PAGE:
A little help with saddle size?

Hi all! this topic is so foreign to me. Coming over here from the dressage and jumping world. I would really like to get a Bob Marshall sport saddle for some longer trail rides I have planned, and am wondering about seat sizes, skirts, etc. I think I have my seat size figured out, but am wondering about the skirt of a saddle. My guy is short backed, so I have been looking at saddles with a round skirt, but it looks like the overall length varies. How far back is too far? Do the same rules apply as a dressage saddle for example? And lets say a saddle is advertised as a 28" skirt, how do I actually lay that measurement out on my horse? I’ll be looking for a used saddle, so I’d like to know what to look for and ask about. Thanks!

Edited with another question: what is the difference between a regular Bob Marshall and Bob Marshall by Circle Y?

Just to put it out there, I have ridden up to 25 miles in my dressage saddle, and everyone has been comfy. Others will have had different experiences, of course.

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Have you ridden a BMSS before? If not, I suggest you try one before buying as they have a very unique feel. It will be very different from your dressage saddle.

I am not sure what makes a Circle Y one different (or if there is a difference). When trying to figure out skirt lengths, remember you will need a special pad for under any treeless saddle to create spine clearance, so that will add additional length.

Personally, I loathe the BMSS partly because treeless bothers my hips after a while and partly because of how the stirrup of that specific attaches. I have a dressage-type saddle that is my favorite for distance riding, so maybe you want to try using the dressage saddle you already have and see how it does on trail.

I have not ridden in a BMSS, but then again I haven’t spent much time in any western saddle. I have several people telling me that if I want to spend hours in the saddle, I should get a western style. I also have looked up the Barefoot saddles and they look interesting as well.

If you’ve got a dressage saddle you like, try a 3 hour trail ride in it and see how it feels.

I thought I would want a Western saddle for semi back country trail riding but my dressage has been just fine, including on steep terrain. I have gone up to 5 hours in it. I don’t think I’d be any more comfortable in a Western saddle.

In my experience two big things are letting your leg drape and hang, if it’s tense your knees will end up hurting. And getting off the horse to stretch at least every 2 hours.

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Have they also told you that the main function of a Western saddle is to inadvertently have the saddle horn rip your bra off your body when you lean forward and slide down to dismount? :grinning:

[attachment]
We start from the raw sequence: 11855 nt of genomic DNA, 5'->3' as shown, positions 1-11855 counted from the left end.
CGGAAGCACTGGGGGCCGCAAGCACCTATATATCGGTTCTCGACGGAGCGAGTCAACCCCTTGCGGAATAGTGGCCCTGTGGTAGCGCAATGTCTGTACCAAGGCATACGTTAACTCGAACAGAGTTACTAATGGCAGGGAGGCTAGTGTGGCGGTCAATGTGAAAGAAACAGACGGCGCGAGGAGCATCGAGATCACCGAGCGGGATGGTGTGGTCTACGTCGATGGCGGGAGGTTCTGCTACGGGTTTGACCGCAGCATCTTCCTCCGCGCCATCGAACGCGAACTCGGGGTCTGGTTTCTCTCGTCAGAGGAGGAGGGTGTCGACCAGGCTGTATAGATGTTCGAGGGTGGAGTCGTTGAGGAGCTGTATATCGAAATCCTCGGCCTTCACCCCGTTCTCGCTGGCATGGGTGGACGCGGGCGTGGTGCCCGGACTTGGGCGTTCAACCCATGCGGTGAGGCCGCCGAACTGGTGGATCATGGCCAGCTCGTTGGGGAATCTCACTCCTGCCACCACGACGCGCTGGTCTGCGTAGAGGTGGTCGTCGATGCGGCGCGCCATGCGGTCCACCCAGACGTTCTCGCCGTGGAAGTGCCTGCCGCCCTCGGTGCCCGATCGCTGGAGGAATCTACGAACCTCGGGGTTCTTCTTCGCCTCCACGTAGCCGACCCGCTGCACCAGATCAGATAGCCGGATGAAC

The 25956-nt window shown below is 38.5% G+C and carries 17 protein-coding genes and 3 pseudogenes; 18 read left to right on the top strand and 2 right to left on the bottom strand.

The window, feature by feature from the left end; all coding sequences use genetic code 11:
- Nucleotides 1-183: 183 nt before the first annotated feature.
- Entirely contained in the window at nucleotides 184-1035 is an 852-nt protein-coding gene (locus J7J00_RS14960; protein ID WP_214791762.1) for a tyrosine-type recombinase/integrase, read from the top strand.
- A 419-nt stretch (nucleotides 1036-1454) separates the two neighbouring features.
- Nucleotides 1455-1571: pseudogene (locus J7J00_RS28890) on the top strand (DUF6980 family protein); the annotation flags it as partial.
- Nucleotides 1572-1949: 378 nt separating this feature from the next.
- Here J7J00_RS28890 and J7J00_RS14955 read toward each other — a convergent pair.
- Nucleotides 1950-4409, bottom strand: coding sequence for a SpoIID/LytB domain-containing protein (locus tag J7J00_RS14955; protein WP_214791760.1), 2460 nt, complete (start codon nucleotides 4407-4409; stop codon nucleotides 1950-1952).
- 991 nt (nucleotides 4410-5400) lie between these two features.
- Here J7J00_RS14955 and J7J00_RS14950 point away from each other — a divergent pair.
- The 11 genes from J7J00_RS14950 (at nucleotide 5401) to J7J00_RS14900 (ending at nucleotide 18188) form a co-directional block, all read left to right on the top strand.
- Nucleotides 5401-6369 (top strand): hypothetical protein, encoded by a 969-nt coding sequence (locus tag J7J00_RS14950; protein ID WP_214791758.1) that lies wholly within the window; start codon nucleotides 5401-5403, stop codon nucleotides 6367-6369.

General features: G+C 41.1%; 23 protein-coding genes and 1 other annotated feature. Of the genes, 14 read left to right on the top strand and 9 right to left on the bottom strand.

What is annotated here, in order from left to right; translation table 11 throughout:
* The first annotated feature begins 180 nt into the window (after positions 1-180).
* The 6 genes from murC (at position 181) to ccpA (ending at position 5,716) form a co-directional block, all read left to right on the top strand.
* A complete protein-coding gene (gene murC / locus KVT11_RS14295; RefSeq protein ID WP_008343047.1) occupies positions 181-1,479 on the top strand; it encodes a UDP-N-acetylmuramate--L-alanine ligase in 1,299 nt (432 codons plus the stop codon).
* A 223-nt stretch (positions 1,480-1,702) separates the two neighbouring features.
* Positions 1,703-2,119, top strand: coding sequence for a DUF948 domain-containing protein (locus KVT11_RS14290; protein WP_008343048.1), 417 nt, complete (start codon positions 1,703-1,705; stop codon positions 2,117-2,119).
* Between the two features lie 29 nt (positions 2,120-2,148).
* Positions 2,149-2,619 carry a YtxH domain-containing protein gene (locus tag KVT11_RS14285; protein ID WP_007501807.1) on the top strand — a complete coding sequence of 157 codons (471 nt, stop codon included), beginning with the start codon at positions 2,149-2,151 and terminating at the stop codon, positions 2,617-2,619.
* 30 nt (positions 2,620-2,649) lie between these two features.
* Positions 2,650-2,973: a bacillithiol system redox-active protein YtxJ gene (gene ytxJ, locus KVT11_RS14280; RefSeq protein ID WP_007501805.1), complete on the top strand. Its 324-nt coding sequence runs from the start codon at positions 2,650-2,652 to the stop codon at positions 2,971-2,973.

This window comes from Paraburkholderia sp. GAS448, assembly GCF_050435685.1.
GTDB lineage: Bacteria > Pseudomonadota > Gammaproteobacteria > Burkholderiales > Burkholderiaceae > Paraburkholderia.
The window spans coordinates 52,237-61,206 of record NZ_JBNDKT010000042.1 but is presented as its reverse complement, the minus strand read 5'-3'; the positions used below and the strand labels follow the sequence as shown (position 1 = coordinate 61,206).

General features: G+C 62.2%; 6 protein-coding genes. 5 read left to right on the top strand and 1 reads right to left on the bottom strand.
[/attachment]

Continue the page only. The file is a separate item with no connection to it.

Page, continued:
:joy::joy::joy:. I believe it. The last time I tried one, I couldn’t figure out how to get out of it

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While a BMSS looks more western than english… it really is a saddle unlike anything else I have ever sat in. The stirrups attach very low, which changes your balance point. As someone who started riding english, that lack of ability to pivot from the hip vs from the knee is a big deal for me. I ride a couple horses for friends who ride exclusively in BMSS, and I always remind them I need a good 5 minutes or so to remember how to ride in one without tipping all over.

If you have a dressage saddle that fits your horse and you are comfortable in, you may be better off investing in some nice wide base trail stirrups and maybe a sheepskin or other type of saddle cover if you are worried about trail debris damaging your show saddle to start with. I have ridden hundreds of hours and thousands of miles in dressage-type saddles.

If given a choice between a BMSS and any Barefoot, I would take the Barefoot without question. But there are LOTS of saddle types so your best bet is to find some you can park your butt in and see what feels comfortable to you.

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I would echo that dressage saddles can be pretty comfortable for trail riding, especially if it’s what your horse is used to and you add a sheepskin or seat pad. For cargo, Trail Max makes a nice set of saddle bags that attach to an English pommel.

I switched to a treeless saddle for trail riding many years ago. I prefer the close contact of a treeless on my wide-backed Andalusian. I also like the comfy seat and extra rigging on my endurance style treeless, with the ability to hang trail gear off the front and back of the saddle. I currently ride in a Freeform Scout. It is a model that has a narrower twist for smaller people, and an aluminum stiffener in the pommel which can be re-shaped to the horse it’s being used on.

No matter what saddle you’re considering, you’d typically look for a skirt that clears the shoulder and ends at or before the end of the ribcage (pad adds a couple of inches to length), where the seat centers your weight between the 9th and 13th thoracic vertebrae. Though my current horses have fairly long backs my seat size is short, so I opted for a shorter skirt in the event that I want to use the saddle on a short-backed horse in the future. For treeless, depending on your horse’s conformation, you may also need a custom pad to clear the withers and provide an adequate gullet. This is especially important if you plan to do longer rides. Some people also add cushioned panels to the saddle’s underside to provide more clearance.

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